The latest report from the Council on Environmental Quality says the state isn't equipped to monitor thousands of pesticide products and companies in Connecticut.
According to the CEQ, staffing and budget reductions are a big reason why.
Karl Wagener is the CEQ’s executive director. He said the state used to have a more robust operation to police pesticides -- making sure legal products were used and that contractors were certified.
There was even a system set up, which collects money from pesticide sellers and applicators. That money was supposed to go to the Department of Energy and Environmental Protection for enforcement, but a few years back, those fees were first swept into the general fund.
“It's a profit center within state government,” Wagener said. “They're taking in perhaps $3 million annually. And they're spending far less than that on the management of pesticides.”
Wagener said today that equates to fewer staff keeping an eye out for violators.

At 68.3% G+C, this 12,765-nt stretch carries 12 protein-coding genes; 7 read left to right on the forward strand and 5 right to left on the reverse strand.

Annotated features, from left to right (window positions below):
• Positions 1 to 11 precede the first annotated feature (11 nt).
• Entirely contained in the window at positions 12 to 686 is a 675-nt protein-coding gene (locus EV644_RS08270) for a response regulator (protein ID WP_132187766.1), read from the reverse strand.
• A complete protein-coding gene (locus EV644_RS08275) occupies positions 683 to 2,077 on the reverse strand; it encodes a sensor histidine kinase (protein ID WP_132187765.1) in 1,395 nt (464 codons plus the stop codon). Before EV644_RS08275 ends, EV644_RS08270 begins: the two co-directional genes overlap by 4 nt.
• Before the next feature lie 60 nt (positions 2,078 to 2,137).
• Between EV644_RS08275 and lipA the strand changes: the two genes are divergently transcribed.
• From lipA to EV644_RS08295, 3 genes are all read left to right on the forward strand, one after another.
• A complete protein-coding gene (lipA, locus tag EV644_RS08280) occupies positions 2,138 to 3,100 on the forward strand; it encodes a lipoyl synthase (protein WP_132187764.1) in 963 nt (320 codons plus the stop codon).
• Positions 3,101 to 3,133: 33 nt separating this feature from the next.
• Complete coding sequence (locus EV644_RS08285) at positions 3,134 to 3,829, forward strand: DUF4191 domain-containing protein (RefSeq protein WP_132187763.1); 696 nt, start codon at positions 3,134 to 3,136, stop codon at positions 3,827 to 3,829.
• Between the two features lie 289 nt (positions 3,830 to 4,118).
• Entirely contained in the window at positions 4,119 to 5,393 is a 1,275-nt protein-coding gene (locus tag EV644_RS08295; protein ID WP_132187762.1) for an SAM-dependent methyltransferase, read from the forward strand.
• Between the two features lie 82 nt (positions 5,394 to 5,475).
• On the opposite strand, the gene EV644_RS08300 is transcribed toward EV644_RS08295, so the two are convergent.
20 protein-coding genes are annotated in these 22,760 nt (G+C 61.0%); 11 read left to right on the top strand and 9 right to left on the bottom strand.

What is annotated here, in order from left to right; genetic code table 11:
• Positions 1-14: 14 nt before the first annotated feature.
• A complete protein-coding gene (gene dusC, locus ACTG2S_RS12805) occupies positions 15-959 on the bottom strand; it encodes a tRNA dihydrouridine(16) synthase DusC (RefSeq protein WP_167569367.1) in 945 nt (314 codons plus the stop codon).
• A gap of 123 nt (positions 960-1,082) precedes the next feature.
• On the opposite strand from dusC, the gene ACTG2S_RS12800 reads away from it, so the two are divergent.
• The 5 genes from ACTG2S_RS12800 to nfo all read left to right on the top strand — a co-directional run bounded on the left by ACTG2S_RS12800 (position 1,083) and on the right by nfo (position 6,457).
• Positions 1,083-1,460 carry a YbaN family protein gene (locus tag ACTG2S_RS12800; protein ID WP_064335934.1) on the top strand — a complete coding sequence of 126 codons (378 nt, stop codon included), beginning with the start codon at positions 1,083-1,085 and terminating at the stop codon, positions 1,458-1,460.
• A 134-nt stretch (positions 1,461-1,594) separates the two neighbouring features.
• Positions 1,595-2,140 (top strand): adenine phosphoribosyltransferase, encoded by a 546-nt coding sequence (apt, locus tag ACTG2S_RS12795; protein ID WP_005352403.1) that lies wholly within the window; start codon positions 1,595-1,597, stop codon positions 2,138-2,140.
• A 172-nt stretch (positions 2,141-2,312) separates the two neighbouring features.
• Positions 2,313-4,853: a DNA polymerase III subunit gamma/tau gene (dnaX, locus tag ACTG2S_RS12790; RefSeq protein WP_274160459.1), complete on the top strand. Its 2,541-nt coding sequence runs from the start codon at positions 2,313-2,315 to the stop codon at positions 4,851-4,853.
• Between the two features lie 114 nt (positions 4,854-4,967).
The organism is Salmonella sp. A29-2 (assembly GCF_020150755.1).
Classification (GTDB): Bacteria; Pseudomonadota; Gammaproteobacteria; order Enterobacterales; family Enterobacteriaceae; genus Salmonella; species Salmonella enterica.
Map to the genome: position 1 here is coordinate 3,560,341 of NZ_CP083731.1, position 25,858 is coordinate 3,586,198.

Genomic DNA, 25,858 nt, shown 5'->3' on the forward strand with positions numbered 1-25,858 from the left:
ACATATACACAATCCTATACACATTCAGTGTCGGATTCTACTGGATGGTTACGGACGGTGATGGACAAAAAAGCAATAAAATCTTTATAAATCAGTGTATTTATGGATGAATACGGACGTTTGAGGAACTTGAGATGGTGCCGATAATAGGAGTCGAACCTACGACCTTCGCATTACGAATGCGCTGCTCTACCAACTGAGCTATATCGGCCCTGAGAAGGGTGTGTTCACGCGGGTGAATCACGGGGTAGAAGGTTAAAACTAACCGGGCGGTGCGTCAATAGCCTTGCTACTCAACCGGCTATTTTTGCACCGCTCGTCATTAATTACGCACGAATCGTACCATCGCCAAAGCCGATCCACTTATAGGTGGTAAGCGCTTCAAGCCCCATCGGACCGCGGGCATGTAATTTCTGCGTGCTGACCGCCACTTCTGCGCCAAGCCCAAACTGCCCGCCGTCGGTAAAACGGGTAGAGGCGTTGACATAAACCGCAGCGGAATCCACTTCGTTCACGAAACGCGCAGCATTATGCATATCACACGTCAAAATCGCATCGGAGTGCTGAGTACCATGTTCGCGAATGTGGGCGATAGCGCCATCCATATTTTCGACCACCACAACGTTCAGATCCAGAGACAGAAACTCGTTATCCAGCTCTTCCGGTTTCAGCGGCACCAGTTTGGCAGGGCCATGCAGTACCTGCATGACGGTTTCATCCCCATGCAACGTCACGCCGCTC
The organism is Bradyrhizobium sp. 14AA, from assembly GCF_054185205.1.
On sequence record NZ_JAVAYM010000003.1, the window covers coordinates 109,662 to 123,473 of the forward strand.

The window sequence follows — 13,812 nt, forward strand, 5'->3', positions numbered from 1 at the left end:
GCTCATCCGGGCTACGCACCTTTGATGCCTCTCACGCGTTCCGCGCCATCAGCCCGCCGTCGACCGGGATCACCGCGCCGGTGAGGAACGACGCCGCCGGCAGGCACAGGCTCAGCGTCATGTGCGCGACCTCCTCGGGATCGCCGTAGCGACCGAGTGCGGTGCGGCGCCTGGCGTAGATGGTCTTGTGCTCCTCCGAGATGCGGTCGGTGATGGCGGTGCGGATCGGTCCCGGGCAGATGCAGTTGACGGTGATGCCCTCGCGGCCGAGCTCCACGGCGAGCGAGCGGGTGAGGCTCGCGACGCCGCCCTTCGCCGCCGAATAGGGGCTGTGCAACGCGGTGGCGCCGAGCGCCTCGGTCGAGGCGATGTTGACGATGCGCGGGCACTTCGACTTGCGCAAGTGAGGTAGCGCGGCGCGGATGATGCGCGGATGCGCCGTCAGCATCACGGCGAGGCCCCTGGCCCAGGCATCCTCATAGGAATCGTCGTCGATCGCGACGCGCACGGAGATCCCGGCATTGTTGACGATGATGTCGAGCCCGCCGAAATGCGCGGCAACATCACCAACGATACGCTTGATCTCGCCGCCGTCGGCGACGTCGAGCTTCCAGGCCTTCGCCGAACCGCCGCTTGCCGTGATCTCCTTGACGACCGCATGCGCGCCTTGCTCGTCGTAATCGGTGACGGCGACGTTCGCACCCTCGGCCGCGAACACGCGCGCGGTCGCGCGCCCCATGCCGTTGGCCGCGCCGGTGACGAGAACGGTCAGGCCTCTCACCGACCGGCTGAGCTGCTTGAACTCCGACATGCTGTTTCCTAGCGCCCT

“If you subscribe to the idea that the money that they collect should be used for the programs for which it was collected -- it has not gone well,” Wagener said.
To counter that, the CEQ recommended in its report establishing a special fund for receiving and expending pesticide revenue, rather than it being sloshed into general revenue.
It also recommended digitizing records now kept on paper.
Wagener said for its report, the CEQ thought it could go through DEEP’s files to determine which pesticides were being used the most.
“But then we saw the files and there are these file cabinets just full of paper,” Wagener said. “Huge amounts of paper records that nobody can really use effectively.”
Wagener said if a special fund was created -- some of that money could be used to update the department.
Still, any changes could be tough as Connecticut wrestles with massive budget deficits.